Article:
BRAINS is reporting is that, holding the other conditions constant
in the model, the specific effect of **a change in vessel type
from open motorboat to canoe/kayak increases the likelihood of
a capsizing by 4.2 times** ([68 - 13])/13 = 4.2)

You now compare this to your earlier estimate (the one done
without BRAINS) on the effect of a change in vessel type which
indicated that moving from an open motorboat to a canoe/kayak
increased the likelihood of a capsizing by **3.6 times**.
BRAINS reported a **4.2 times increase**. Evidently, our earlier
analysis had suffered effects from some additional conditions
we did not account for. BRAINS automatically reported only the
effect of a change in vessel type while simultaneously holding
the effect of all other variables constant.

Let's test BRAINS further. You now want to know what is more
likely to increase one's risk of capsizing; is it boat type,
current, or load? To answer this question, you rerun the model
two more times:

After you set vessel type back to open motorboat, alternatively
switch the other variables (current or load) from "no"
to "yes":

**Test Scenerio 3:**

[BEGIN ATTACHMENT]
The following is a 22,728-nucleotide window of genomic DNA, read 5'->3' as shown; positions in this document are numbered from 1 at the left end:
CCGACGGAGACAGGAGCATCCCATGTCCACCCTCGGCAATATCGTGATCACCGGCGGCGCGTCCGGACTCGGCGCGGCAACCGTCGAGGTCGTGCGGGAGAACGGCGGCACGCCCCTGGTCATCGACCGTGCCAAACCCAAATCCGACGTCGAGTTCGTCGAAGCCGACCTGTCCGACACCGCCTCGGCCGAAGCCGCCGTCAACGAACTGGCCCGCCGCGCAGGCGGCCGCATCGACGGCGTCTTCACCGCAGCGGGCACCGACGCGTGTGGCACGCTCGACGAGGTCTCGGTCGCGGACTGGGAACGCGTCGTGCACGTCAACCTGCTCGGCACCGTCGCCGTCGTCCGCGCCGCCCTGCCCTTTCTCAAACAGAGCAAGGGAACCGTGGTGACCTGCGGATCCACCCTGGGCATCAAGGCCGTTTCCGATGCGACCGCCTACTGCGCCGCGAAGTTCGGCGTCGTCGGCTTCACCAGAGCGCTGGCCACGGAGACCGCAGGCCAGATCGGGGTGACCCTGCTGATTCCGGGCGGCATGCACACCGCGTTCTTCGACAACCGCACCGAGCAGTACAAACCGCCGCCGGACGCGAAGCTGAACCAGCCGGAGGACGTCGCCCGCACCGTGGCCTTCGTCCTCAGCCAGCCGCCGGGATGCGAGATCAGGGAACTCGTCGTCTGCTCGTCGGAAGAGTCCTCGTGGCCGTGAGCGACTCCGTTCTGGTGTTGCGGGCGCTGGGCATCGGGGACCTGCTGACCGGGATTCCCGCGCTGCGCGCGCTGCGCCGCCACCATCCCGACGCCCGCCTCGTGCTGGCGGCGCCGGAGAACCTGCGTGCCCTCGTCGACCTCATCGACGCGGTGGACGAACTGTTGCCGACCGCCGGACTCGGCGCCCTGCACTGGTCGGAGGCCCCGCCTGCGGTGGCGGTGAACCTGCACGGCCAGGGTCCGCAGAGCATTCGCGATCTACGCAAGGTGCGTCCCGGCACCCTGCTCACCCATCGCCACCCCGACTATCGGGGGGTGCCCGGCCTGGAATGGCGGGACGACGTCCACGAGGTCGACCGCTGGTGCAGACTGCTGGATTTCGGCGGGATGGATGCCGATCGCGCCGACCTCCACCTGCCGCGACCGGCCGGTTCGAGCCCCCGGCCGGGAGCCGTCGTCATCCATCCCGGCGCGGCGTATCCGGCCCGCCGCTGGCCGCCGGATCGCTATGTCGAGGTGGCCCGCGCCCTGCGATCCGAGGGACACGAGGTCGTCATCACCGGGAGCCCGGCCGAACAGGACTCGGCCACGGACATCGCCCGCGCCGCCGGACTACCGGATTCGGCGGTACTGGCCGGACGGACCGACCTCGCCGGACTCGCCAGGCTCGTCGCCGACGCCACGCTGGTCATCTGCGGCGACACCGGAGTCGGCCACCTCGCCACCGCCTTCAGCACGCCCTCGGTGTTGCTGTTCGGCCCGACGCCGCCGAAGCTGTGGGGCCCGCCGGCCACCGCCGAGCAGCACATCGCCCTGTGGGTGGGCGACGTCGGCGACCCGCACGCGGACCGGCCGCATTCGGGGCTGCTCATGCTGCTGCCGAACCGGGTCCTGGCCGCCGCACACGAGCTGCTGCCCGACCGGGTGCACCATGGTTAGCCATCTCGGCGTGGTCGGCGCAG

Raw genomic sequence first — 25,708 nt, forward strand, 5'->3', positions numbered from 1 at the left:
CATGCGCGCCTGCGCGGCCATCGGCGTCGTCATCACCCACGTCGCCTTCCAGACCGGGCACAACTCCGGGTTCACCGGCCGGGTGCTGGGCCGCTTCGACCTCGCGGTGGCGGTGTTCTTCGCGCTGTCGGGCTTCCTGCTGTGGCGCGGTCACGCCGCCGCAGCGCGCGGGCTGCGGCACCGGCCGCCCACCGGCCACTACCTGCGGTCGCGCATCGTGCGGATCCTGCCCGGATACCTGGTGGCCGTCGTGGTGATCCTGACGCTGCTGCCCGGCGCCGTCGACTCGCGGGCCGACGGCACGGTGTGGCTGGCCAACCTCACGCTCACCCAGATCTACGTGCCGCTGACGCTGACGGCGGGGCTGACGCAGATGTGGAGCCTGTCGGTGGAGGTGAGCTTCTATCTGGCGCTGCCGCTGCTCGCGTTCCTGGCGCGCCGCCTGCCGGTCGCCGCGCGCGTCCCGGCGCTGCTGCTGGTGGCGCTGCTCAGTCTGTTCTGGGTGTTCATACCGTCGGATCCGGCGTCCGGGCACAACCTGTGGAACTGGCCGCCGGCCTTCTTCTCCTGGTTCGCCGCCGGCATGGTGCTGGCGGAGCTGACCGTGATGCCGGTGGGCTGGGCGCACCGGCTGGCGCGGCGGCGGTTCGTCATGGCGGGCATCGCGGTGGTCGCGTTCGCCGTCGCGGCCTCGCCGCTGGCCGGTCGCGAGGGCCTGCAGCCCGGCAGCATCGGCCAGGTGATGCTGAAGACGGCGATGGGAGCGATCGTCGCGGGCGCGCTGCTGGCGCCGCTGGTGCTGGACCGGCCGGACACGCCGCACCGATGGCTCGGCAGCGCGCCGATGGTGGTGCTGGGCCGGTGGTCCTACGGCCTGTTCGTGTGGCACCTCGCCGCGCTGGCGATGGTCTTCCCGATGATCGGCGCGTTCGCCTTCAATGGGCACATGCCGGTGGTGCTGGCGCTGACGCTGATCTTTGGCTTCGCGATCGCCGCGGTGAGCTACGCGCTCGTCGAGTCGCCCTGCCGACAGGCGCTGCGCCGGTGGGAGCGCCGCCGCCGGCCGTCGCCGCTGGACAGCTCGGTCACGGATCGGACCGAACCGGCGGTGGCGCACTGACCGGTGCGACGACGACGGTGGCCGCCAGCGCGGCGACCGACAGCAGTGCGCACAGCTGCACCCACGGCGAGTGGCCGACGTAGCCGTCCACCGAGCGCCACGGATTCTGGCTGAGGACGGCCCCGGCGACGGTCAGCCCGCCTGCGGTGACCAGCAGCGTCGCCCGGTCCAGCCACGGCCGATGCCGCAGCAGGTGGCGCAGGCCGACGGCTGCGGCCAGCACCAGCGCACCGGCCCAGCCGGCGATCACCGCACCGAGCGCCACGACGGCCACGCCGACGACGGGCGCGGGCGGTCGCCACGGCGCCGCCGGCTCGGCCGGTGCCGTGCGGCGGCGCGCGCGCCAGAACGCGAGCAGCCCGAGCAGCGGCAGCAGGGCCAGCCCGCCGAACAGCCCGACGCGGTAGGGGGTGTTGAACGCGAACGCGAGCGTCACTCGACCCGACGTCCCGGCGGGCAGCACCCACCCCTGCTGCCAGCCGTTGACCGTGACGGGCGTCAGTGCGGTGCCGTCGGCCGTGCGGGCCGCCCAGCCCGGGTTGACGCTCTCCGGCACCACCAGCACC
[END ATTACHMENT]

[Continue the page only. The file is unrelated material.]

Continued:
Vessel Length |
16 |

Vessel Type |
**Open Motorboat** |

Hull Type |
Fiberglass |

Year of Accident |
1992 |

Wind Speed |
7 |

Water Type |
Lake |

Vessel improperly loaded or overloaded |
No |

Stability Loss |
No |

Strong Current |
**Yes** |

Probability Result: 42%

**Test Scenerio 4:**

Vessel Length |
16 |

Vessel Type |
**Open Motorboat** |

Hull Type |
Fiberglass |

Year of Accident |
1992 |

Wind Speed |
7 |

Water Type |
Lake |

Vessel improperly loaded or overloaded |
**Yes** |

Stability Loss |
No |

Strong Current |
**No** |

Probability Result: 86%

BRAINS indicates that among open motorboats, the likelihood
of a capsizing is 42% when there is a strong current and 86%
when the vessel is improperly loaded.

Thus, a strong current increases the likelihood of a capsizing
by 2.2 times and an improper load increases the likelihood of
a capsizing by 5.6 times.

Now we know the answer to our question. Of the three factors
we studied, the following have the greatest impact in increasing
the likelihood of a capsizing:

- Over and/or Improper loading of the boat: 5.6 times more
likely to capsize
- Change in operation from an open motorboat to a canoe/kayak:
4.2 times more likely to capsize
- Presence of a strong current: 2.2 times more likely to capsize